The Primal 2 retails on their website currently for $105. I know they also sell at outdoor retailers and I believe REI just picked up a few shoes in their lineup as well if you want to try them on before committing. I don’t think you’ll be sorry you did!

If you like this content, please give me a follow at @spokehaven on Instagram or @twowheelfitness if you want more fitness or nutrition based content.

I also have a YouTube channel which I do some short overviews, vlogs, and such. I’m working on producing more content each day.

I always encourage folx to buy local when they can, but I do use some Amazon affiliate links here and there on the site as purchases through those links help cover the expenses of running the site!

Thanks for reading and stay tuned for more.

A Great Week for Cycling In Madison

It’s that time of year where the weather gets cooler, the days grow shorter, and Wisconsin cyclists come together to celebrate all things cycling.

There’s a plethora of cycling related events to fill your calendar this week.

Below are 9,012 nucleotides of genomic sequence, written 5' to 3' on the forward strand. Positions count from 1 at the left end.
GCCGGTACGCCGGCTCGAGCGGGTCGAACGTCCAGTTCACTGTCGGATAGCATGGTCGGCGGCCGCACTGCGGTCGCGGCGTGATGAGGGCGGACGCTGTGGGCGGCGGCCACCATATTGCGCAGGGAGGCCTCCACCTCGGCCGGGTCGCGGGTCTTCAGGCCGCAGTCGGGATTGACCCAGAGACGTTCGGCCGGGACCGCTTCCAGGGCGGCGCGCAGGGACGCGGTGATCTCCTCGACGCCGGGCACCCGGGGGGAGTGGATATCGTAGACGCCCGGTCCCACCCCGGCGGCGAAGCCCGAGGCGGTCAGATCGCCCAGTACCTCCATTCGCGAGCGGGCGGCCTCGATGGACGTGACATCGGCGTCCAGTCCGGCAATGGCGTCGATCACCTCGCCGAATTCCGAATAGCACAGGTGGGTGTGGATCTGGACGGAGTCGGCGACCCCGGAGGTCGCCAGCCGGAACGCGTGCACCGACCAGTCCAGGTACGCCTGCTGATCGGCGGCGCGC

We wanted to take a few minutes to tell you about them and encourage you all to come support our causes!


We love plugging this event, because it combines two of our favorite activities. Drinking good local beer and riding bikes (responsibly of course)!


2013-Summit-Logo-600px-WideDid we mention Spoke Haven will be presenting Friday morning at the Wisconsin Bike Summit? We’ll be representing on the women’s panel, discussing how and folks can increase the population of women cyclists by hosting kick ass events! If you haven’t registered for the summit, please go to www.bfw.org. You won’t regret it.